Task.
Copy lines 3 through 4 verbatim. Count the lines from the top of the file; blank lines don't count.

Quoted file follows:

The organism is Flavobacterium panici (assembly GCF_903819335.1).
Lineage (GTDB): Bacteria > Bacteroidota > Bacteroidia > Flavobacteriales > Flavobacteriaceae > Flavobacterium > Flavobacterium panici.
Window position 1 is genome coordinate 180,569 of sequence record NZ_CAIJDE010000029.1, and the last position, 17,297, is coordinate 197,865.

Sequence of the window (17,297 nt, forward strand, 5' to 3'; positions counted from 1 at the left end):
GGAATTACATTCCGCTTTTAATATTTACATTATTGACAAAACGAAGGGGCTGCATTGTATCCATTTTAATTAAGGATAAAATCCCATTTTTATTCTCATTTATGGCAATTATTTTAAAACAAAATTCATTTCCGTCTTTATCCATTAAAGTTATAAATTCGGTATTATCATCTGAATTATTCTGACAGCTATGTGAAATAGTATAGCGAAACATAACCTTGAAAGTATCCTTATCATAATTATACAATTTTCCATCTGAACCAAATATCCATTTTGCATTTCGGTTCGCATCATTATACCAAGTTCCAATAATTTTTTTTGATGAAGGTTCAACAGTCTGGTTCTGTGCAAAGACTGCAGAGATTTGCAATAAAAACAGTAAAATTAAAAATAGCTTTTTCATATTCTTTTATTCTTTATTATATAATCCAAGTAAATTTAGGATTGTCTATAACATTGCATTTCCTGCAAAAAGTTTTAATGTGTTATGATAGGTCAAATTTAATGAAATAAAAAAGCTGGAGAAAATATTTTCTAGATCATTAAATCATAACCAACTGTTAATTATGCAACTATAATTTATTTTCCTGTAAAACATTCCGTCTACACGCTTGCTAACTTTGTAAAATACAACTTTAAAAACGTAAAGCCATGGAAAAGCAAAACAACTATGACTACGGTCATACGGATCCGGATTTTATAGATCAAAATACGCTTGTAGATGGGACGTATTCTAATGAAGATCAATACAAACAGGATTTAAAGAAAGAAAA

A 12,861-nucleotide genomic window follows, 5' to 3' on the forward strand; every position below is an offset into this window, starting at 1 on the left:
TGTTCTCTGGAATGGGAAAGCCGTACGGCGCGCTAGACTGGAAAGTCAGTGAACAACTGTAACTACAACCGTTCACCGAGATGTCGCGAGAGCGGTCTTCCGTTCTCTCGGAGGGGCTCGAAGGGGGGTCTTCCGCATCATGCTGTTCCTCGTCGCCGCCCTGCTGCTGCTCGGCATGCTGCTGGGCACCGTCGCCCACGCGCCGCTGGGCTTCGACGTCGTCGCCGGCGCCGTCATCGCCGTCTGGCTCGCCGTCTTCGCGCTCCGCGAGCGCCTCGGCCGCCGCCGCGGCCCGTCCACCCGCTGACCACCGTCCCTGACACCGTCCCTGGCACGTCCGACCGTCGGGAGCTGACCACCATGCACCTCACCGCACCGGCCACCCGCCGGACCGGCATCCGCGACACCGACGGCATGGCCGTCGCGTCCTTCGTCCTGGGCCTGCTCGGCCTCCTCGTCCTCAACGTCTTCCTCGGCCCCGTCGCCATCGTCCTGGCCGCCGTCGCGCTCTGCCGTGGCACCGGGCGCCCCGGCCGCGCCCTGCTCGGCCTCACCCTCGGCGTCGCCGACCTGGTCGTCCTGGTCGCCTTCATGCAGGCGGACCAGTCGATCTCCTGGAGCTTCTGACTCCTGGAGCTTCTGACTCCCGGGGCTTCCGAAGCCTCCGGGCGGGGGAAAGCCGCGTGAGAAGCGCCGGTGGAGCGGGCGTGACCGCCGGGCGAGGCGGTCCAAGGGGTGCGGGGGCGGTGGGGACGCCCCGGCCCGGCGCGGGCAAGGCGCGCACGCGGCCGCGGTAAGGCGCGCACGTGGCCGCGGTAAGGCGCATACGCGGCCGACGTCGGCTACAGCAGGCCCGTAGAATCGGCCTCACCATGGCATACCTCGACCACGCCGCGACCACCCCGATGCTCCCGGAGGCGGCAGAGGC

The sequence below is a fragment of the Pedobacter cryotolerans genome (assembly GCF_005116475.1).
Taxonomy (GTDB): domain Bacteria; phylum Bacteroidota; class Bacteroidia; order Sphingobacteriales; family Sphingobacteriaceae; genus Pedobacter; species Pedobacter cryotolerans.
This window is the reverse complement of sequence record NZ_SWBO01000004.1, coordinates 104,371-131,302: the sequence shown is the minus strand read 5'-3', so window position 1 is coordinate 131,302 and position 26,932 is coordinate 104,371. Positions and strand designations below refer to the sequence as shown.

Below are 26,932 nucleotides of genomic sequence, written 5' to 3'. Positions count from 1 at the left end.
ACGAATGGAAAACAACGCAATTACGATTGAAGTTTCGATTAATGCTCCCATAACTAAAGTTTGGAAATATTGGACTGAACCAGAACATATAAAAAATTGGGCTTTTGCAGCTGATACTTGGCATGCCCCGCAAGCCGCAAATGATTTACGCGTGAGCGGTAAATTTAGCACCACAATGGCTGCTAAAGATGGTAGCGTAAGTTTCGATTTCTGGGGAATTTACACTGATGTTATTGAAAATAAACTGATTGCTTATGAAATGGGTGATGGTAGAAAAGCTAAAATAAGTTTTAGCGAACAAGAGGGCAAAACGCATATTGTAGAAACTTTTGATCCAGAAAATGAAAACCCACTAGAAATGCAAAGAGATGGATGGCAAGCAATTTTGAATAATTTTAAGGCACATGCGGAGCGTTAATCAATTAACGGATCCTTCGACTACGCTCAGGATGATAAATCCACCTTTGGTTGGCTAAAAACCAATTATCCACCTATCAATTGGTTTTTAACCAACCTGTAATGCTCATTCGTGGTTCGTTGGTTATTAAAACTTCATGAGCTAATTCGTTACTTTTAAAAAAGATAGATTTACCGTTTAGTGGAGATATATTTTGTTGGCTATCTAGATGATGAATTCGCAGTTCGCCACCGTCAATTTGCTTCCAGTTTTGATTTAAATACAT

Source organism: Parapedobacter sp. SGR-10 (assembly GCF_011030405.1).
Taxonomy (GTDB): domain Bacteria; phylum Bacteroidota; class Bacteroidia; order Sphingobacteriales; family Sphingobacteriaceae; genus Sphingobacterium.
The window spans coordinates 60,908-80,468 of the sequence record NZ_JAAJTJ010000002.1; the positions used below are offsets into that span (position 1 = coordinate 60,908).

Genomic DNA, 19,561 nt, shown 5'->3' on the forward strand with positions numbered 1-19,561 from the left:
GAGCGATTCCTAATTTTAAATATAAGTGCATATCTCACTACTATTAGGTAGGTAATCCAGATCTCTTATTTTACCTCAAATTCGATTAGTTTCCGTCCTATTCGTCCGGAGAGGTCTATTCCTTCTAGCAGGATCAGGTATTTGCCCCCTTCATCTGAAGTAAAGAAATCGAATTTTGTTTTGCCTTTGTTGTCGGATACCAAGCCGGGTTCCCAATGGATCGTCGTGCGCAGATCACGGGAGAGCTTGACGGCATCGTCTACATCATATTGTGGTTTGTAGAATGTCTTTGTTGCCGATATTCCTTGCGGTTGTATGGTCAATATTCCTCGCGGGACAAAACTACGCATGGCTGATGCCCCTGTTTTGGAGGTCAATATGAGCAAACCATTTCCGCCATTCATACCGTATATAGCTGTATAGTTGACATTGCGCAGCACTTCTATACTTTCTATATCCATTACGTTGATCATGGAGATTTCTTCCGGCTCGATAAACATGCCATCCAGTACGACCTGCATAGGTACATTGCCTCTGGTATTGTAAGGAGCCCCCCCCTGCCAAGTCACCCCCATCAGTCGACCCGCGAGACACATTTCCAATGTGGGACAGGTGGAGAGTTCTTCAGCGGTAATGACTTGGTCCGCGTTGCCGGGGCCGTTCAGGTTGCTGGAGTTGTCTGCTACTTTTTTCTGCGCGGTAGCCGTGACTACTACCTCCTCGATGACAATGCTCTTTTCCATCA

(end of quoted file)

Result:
Window position 1 is genome coordinate 180,569 of sequence record NZ_CAIJDE010000029.1, and the last position, 17,297, is coordinate 197,865.

Sequence of the window (17,297 nt, forward strand, 5' to 3'; positions counted from 1 at the left end):